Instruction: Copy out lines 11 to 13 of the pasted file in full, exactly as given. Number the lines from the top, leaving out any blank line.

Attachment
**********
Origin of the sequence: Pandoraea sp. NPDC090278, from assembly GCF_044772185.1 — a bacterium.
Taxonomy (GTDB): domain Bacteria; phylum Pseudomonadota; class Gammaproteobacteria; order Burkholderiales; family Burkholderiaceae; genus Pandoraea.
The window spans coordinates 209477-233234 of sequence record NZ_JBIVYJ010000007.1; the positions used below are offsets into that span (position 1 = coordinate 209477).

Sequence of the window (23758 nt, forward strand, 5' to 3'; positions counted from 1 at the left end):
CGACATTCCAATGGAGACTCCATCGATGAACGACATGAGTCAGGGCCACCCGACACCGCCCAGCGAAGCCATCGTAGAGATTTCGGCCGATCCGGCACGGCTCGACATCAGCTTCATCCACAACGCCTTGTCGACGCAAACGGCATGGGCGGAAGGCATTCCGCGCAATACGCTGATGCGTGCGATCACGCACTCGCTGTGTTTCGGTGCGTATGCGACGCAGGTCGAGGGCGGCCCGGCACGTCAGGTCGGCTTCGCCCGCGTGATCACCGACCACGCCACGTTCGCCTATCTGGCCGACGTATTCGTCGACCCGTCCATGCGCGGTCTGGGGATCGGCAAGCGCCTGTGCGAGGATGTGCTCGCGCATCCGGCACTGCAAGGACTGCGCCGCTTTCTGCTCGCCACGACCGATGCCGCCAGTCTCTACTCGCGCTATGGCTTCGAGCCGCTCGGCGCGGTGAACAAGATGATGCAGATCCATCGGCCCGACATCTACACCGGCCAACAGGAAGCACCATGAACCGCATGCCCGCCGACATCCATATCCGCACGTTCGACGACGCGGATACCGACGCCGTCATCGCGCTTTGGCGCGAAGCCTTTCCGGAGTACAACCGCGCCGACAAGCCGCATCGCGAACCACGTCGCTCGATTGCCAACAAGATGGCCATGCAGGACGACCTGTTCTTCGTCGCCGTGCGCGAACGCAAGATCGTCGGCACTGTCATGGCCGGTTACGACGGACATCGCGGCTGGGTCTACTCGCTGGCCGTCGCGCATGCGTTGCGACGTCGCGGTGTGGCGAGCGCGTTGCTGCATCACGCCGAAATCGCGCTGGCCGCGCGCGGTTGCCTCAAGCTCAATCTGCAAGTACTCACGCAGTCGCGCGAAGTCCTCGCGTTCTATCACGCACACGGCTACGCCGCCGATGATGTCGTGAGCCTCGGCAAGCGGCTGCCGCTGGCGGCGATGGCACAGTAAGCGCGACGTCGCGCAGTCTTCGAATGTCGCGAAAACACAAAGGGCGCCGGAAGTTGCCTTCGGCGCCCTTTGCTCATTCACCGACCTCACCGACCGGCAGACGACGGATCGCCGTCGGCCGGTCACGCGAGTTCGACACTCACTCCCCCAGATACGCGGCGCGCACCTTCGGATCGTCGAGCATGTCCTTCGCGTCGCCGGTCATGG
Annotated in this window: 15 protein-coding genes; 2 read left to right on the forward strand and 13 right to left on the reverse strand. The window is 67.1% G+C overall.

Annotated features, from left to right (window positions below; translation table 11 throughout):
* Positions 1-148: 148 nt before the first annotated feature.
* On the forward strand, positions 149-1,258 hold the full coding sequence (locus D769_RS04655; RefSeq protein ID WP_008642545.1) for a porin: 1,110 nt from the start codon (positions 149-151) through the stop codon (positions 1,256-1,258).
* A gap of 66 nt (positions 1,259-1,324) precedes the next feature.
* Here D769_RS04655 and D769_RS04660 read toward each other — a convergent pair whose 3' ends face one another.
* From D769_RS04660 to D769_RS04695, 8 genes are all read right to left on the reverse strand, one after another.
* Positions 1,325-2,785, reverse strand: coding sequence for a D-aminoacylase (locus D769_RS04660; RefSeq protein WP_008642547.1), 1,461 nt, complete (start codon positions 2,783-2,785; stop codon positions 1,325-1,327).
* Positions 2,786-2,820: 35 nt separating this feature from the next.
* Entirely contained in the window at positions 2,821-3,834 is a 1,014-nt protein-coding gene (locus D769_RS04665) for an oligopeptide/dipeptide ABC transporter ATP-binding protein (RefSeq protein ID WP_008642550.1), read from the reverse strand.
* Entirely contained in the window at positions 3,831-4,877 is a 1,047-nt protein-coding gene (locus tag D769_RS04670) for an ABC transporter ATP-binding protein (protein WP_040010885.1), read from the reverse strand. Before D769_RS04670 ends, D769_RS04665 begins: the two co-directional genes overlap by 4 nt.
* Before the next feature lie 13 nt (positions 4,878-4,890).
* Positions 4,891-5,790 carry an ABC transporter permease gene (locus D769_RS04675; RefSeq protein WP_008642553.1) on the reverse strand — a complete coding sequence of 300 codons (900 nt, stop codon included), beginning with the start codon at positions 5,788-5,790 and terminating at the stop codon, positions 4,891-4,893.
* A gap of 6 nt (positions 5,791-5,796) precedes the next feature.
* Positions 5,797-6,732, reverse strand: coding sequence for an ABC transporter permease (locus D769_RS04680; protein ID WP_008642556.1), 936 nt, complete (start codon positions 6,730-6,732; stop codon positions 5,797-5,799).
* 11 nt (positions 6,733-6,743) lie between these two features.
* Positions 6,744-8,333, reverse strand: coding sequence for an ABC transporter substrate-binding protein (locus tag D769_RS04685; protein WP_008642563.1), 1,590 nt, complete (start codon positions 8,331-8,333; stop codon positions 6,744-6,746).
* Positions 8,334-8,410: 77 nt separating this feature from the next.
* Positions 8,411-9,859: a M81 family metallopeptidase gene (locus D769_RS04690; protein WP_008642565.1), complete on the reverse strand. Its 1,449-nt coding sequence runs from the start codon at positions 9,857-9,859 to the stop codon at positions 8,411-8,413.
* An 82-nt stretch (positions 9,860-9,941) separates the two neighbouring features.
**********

* Here D769_RS04655 and D769_RS04660 read toward each other — a convergent pair whose 3' ends face one another.
* From D769_RS04660 to D769_RS04695, 8 genes are all read right to left on the reverse strand, one after another.
* Positions 1,325-2,785, reverse strand: coding sequence for a D-aminoacylase (locus D769_RS04660; RefSeq protein WP_008642547.1), 1,461 nt, complete (start codon positions 2,783-2,785; stop codon positions 1,325-1,327).